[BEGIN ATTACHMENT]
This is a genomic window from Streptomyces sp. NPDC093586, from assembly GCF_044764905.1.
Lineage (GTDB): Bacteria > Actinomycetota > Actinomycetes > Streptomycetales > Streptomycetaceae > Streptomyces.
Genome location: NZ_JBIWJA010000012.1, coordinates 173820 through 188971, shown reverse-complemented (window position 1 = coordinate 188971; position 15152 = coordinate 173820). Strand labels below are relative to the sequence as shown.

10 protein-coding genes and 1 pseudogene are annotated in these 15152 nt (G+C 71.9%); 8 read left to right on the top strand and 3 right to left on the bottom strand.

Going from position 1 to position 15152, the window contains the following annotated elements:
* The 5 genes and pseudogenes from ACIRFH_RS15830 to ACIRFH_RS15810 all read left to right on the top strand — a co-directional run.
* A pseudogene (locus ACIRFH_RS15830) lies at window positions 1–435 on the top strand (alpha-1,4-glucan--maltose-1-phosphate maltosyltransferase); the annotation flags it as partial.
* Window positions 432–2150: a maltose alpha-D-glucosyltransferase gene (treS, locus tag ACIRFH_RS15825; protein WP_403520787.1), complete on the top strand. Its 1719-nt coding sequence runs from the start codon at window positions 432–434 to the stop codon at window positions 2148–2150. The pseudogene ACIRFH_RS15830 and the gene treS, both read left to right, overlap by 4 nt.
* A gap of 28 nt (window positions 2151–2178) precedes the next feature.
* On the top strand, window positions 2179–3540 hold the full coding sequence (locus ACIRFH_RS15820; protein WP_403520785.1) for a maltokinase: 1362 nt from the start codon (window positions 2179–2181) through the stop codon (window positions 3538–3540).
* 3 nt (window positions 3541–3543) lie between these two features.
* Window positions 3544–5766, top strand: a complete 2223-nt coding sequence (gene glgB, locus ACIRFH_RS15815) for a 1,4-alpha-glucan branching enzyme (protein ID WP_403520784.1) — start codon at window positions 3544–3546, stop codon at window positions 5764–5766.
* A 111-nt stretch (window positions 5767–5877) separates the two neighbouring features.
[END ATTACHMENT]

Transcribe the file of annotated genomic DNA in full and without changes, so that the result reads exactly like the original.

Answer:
This is a genomic window from Streptomyces sp. NPDC093586, from assembly GCF_044764905.1.
Lineage (GTDB): Bacteria > Actinomycetota > Actinomycetes > Streptomycetales > Streptomycetaceae > Streptomyces.
Genome location: NZ_JBIWJA010000012.1, coordinates 173820 through 188971, shown reverse-complemented (window position 1 = coordinate 188971; position 15152 = coordinate 173820). Strand labels below are relative to the sequence as shown.

10 protein-coding genes and 1 pseudogene are annotated in these 15152 nt (G+C 71.9%); 8 read left to right on the top strand and 3 right to left on the bottom strand.

Going from position 1 to position 15152, the window contains the following annotated elements:
* The 5 genes and pseudogenes from ACIRFH_RS15830 to ACIRFH_RS15810 all read left to right on the top strand — a co-directional run.
* A pseudogene (locus ACIRFH_RS15830) lies at window positions 1–435 on the top strand (alpha-1,4-glucan--maltose-1-phosphate maltosyltransferase); the annotation flags it as partial.
* Window positions 432–2150: a maltose alpha-D-glucosyltransferase gene (treS, locus tag ACIRFH_RS15825; protein WP_403520787.1), complete on the top strand. Its 1719-nt coding sequence runs from the start codon at window positions 432–434 to the stop codon at window positions 2148–2150. The pseudogene ACIRFH_RS15830 and the gene treS, both read left to right, overlap by 4 nt.
* A gap of 28 nt (window positions 2151–2178) precedes the next feature.
* On the top strand, window positions 2179–3540 hold the full coding sequence (locus ACIRFH_RS15820; protein WP_403520785.1) for a maltokinase: 1362 nt from the start codon (window positions 2179–2181) through the stop codon (window positions 3538–3540).
* 3 nt (window positions 3541–3543) lie between these two features.
* Window positions 3544–5766, top strand: a complete 2223-nt coding sequence (gene glgB, locus ACIRFH_RS15815) for a 1,4-alpha-glucan branching enzyme (protein ID WP_403520784.1) — start codon at window positions 3544–3546, stop codon at window positions 5764–5766.
* A 111-nt stretch (window positions 5767–5877) separates the two neighbouring features.